His production speaks to the chart above with a very strong, yet unsustainable start. More likely, he is somewhere in between going forward. His glove gives them the option to start him everyday, but I think with the real downside of the bat the team should be prioritizing his playing time against all lefties and some of the more flyball-prone starters.

Derek Norris was tasked with the lion’s share of the catching duty early on, and was someone that I advocated for during his whirlwind winter. The things that I liked were high launch angles from the catcher position, which he provided. He also hit the ball consistently pretty hard while with the Rays.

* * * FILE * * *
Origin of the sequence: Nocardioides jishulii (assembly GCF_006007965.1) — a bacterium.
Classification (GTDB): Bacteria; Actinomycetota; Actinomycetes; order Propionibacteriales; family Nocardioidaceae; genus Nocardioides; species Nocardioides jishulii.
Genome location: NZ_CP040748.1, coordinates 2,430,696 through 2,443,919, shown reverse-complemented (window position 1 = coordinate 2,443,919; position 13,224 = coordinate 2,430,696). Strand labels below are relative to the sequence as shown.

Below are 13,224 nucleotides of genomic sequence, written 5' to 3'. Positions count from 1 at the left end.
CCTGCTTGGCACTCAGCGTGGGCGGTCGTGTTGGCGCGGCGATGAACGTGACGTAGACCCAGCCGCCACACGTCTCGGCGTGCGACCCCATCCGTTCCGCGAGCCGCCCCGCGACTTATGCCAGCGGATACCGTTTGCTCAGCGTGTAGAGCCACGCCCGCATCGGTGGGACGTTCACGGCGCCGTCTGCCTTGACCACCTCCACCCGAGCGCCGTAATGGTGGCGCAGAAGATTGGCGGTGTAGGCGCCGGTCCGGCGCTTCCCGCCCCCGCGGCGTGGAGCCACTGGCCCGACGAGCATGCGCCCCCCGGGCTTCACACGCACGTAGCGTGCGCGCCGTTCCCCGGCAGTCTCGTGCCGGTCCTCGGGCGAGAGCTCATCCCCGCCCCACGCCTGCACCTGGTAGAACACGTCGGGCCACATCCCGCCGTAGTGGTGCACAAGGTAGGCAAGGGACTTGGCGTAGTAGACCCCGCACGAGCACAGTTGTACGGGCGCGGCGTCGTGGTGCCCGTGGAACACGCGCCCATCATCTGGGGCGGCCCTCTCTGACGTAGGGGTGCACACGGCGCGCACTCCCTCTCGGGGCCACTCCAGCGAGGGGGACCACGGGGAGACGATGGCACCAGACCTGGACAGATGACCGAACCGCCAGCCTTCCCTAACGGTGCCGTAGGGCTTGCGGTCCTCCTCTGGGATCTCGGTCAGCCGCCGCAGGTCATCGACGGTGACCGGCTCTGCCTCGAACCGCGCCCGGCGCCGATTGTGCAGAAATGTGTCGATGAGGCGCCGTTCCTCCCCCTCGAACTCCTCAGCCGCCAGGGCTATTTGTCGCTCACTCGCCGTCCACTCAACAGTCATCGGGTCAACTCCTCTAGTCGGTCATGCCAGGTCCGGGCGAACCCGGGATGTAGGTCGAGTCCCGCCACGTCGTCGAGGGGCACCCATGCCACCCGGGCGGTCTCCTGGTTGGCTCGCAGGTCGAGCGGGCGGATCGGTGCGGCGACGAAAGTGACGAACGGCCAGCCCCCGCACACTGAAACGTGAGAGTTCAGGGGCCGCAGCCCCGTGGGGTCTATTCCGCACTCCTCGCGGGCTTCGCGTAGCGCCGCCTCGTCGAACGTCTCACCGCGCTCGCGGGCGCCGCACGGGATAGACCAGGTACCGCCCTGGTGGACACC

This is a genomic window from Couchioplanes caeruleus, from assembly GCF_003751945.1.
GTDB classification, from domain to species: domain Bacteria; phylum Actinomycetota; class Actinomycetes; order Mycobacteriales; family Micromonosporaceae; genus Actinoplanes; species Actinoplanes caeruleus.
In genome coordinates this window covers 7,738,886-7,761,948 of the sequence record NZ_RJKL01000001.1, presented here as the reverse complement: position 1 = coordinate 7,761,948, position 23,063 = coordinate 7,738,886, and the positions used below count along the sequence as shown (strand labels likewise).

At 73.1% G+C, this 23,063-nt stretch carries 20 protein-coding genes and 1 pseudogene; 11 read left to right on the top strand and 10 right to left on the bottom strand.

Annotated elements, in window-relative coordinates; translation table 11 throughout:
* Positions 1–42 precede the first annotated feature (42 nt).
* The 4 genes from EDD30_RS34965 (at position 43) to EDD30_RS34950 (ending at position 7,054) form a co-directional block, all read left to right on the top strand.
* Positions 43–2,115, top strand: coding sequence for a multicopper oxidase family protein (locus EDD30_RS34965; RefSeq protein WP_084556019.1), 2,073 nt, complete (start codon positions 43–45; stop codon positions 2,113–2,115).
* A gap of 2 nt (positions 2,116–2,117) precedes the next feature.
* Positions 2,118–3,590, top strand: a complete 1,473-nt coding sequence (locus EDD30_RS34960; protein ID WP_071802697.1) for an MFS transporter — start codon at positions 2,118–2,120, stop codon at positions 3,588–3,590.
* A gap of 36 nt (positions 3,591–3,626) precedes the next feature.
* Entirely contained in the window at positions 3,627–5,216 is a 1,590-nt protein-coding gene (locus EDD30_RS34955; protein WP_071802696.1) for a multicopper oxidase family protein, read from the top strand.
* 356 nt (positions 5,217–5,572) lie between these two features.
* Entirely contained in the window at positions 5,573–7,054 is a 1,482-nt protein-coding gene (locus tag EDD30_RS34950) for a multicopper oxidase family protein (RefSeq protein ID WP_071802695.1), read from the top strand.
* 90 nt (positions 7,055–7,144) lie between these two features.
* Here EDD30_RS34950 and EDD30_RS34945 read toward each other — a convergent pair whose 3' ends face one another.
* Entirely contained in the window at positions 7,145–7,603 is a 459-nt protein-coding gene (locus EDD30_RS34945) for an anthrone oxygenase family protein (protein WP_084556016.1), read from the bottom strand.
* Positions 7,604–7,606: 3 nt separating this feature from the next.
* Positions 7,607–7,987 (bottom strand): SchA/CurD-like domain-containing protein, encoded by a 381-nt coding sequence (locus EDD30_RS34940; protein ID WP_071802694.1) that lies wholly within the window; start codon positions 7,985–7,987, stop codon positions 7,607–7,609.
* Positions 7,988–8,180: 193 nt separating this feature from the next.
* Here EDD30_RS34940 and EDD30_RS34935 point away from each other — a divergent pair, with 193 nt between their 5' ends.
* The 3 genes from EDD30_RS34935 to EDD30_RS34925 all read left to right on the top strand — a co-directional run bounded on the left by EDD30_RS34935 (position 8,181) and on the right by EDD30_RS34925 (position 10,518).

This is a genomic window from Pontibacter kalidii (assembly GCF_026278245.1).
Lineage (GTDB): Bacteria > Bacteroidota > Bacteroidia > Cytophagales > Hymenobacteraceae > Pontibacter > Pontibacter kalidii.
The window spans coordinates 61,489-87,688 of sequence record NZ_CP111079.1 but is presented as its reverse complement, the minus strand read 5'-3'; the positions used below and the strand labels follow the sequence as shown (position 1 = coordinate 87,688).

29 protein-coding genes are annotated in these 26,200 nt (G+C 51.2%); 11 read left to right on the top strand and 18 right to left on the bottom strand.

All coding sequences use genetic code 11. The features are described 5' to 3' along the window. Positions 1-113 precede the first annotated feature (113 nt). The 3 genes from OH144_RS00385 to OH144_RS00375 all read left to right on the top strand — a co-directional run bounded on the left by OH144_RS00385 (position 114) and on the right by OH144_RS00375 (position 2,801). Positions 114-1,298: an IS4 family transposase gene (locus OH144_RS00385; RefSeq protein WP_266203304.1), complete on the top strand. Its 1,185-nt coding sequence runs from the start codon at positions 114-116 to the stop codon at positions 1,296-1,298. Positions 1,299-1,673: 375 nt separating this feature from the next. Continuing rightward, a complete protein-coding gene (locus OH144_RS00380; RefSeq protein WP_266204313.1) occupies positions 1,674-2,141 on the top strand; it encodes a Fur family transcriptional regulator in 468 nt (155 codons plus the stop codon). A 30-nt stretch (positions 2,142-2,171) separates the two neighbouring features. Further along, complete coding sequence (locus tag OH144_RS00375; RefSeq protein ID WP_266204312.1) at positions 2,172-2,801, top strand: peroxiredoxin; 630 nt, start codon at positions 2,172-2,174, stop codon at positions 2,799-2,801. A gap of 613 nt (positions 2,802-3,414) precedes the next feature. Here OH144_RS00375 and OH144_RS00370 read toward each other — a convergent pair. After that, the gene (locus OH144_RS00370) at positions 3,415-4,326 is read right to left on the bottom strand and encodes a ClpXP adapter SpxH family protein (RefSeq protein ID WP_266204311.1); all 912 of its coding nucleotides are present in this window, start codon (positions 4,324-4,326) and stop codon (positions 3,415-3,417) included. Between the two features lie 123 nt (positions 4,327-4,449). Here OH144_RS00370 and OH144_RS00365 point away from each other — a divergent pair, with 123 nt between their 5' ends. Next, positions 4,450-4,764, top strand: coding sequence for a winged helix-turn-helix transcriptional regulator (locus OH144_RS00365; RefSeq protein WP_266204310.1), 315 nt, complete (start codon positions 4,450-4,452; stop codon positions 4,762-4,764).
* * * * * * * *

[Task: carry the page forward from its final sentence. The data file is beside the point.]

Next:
Unfortunately, he also struck out quite often, and when we fold that stuff in you can see that he was a productive hitter for the most part. He had an exceptional peak, but it was neither in line with what came nor with that which was to come. Declining production after seeing so much time was probably to be expected, but having the same xwRC+ as Jesus Sucre while being a much worse glove meant Norris got rolled out of the way. I’m sure the team would have liked to have put him on the disabled list as an effort to carry these two in addition to Wilson Ramos, but it takes two to tango.